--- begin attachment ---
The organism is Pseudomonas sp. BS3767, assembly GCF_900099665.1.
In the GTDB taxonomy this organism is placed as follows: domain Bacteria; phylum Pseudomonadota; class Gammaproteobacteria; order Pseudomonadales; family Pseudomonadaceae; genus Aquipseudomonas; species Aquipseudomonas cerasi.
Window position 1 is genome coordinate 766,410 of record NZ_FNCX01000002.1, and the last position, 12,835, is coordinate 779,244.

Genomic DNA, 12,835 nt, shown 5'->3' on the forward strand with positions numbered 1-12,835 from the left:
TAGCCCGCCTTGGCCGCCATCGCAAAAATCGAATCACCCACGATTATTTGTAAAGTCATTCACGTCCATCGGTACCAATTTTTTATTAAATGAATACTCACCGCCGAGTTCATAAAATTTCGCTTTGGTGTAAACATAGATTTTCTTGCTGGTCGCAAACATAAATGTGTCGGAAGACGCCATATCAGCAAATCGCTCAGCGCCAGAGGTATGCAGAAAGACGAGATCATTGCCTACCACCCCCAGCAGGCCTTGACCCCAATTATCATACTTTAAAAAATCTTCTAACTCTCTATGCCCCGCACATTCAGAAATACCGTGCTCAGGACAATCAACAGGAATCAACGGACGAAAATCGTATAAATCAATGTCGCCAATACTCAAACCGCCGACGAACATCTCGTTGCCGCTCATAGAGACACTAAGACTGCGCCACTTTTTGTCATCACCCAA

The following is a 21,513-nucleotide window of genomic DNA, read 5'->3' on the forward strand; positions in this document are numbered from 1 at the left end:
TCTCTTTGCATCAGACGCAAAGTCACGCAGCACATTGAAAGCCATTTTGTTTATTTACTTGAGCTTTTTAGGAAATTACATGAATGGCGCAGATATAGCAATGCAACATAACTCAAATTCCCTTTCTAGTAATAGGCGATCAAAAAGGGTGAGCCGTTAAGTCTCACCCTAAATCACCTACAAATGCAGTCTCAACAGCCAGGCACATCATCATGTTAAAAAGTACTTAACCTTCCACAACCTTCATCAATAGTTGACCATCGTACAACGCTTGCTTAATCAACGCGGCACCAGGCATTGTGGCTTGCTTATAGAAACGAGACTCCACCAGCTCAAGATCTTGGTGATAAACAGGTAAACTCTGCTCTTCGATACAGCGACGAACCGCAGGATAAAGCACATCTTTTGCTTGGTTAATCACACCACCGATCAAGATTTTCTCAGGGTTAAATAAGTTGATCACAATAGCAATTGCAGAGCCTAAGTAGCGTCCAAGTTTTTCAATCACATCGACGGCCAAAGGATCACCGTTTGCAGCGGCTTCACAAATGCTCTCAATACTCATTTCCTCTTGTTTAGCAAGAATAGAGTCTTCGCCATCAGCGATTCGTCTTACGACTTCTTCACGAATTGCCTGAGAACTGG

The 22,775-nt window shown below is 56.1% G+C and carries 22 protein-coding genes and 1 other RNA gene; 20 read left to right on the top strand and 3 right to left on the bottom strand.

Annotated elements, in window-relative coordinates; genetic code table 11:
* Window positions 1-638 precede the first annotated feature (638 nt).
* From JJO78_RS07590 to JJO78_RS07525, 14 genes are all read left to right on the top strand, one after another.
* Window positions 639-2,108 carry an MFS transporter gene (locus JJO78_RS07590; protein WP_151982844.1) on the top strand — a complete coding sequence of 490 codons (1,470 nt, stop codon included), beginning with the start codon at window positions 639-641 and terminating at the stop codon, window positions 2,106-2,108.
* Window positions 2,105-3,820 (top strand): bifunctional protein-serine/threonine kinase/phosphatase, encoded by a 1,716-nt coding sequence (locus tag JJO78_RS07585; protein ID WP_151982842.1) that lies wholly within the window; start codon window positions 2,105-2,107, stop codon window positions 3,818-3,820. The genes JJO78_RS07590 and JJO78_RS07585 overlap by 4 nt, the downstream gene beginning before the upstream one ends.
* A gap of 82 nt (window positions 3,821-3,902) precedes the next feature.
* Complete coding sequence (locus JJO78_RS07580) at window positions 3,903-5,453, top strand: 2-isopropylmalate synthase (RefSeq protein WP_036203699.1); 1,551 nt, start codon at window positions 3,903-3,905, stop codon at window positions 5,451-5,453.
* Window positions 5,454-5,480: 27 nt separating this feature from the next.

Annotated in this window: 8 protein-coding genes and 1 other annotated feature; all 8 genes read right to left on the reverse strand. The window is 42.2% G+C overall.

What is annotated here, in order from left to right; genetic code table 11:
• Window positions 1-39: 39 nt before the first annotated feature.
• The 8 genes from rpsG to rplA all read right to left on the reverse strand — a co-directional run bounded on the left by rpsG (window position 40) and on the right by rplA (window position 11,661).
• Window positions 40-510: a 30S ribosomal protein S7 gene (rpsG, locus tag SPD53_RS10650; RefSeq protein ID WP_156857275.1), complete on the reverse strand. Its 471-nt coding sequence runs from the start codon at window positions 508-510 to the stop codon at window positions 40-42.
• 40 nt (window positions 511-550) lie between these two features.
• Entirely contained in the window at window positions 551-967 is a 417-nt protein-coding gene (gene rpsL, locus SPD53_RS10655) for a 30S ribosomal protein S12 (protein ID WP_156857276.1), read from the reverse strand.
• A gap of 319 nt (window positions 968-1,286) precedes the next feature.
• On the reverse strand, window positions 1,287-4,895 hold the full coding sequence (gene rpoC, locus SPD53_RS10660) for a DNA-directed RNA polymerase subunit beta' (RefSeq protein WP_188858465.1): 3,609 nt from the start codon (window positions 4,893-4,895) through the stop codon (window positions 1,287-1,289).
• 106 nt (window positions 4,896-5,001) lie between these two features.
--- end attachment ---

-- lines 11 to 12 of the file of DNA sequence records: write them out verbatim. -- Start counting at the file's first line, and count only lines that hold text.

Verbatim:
* From JJO78_RS07590 to JJO78_RS07525, 14 genes are all read left to right on the top strand, one after another.
* Window positions 639-2,108 carry an MFS transporter gene (locus JJO78_RS07590; protein WP_151982844.1) on the top strand — a complete coding sequence of 490 codons (1,470 nt, stop codon included), beginning with the start codon at window positions 639-641 and terminating at the stop codon, window positions 2,106-2,108.